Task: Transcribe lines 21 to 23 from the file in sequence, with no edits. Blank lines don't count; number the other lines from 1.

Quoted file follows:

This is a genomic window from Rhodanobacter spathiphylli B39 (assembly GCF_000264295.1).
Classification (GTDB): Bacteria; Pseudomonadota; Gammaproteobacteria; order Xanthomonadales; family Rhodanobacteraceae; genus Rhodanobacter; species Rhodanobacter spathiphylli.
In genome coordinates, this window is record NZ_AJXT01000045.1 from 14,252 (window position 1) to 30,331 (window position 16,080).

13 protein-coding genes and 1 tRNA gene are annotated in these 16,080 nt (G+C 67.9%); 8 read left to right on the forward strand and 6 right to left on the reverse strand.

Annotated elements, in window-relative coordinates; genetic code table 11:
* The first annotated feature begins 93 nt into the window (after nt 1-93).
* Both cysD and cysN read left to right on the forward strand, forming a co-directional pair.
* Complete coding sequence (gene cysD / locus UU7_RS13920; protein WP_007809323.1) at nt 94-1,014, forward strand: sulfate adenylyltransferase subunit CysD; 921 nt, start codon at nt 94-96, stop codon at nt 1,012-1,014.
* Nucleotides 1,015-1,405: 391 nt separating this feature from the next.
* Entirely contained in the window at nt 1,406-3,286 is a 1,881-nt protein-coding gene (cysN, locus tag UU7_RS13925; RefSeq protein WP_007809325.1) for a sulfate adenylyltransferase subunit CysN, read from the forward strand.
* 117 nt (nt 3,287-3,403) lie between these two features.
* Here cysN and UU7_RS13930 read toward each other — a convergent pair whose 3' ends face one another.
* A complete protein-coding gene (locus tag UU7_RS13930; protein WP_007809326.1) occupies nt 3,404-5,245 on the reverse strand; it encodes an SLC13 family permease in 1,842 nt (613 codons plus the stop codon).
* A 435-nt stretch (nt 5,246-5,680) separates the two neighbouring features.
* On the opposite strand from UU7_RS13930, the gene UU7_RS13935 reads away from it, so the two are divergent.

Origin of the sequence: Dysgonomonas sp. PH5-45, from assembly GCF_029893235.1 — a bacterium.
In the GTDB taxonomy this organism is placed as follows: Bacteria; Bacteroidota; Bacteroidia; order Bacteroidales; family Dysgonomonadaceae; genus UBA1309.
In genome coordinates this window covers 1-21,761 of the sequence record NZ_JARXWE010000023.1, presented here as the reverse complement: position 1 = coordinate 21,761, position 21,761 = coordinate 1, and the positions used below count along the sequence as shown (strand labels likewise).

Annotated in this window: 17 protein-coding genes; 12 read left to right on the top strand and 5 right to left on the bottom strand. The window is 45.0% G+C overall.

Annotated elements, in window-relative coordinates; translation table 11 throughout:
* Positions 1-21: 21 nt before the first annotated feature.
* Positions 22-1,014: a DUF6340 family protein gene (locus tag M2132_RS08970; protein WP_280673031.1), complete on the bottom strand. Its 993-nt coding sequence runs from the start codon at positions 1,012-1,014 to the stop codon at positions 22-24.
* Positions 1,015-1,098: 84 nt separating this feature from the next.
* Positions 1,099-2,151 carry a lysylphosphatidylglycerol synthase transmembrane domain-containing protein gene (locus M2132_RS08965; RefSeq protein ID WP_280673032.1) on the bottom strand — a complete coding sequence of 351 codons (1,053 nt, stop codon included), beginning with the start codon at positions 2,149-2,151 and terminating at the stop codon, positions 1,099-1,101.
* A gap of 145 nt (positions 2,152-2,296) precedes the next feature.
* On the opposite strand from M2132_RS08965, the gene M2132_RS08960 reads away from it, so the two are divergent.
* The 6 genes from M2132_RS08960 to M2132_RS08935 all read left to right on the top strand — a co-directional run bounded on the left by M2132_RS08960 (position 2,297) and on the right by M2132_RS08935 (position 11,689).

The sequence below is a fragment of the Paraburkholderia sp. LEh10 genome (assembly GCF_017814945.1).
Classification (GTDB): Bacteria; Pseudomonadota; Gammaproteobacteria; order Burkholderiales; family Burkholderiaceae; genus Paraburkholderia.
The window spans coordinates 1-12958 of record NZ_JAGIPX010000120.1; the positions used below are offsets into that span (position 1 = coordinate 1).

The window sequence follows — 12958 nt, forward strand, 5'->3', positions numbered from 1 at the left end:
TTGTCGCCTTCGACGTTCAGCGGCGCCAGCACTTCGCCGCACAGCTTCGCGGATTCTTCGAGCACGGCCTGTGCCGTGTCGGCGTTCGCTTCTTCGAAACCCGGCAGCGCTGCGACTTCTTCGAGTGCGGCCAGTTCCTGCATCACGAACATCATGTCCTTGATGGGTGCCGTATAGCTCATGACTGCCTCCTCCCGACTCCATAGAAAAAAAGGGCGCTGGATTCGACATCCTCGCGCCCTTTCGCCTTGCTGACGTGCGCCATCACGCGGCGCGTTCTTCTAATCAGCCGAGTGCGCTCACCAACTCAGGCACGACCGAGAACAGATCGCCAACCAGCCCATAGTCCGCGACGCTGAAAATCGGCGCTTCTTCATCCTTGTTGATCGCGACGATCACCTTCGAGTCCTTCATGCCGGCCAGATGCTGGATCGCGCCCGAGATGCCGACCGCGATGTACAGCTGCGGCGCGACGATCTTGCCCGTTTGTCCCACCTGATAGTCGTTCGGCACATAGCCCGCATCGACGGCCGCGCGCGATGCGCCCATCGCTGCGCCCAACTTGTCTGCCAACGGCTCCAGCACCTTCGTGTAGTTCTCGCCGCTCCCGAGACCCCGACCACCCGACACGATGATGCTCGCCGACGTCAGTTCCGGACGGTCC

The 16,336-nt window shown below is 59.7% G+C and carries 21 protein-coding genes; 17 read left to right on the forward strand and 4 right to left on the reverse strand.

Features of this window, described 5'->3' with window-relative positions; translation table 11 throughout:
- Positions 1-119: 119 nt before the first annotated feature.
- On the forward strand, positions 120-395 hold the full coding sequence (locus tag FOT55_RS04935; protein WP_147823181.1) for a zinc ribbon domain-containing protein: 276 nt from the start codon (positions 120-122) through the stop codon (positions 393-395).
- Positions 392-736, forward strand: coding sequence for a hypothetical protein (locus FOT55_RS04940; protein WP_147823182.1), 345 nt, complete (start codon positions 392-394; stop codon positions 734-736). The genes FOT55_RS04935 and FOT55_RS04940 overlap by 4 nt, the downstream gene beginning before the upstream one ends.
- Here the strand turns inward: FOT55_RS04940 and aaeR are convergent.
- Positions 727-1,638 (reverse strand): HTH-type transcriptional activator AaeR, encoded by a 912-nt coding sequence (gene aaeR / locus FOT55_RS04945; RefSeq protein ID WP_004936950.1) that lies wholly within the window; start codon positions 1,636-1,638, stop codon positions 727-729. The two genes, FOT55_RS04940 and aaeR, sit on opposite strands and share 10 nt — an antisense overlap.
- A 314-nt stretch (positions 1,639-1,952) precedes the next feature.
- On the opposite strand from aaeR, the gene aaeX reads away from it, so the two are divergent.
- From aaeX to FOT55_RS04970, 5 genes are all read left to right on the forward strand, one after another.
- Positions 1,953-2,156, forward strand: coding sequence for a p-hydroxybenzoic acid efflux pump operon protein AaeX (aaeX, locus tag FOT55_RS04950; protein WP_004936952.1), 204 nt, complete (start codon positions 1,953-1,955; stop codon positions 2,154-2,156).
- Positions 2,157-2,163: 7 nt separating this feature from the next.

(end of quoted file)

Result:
* Positions 1-21: 21 nt before the first annotated feature.
* Positions 22-1,014: a DUF6340 family protein gene (locus tag M2132_RS08970; protein WP_280673031.1), complete on the bottom strand. Its 993-nt coding sequence runs from the start codon at positions 1,012-1,014 to the stop codon at positions 22-24.
* Positions 1,015-1,098: 84 nt separating this feature from the next.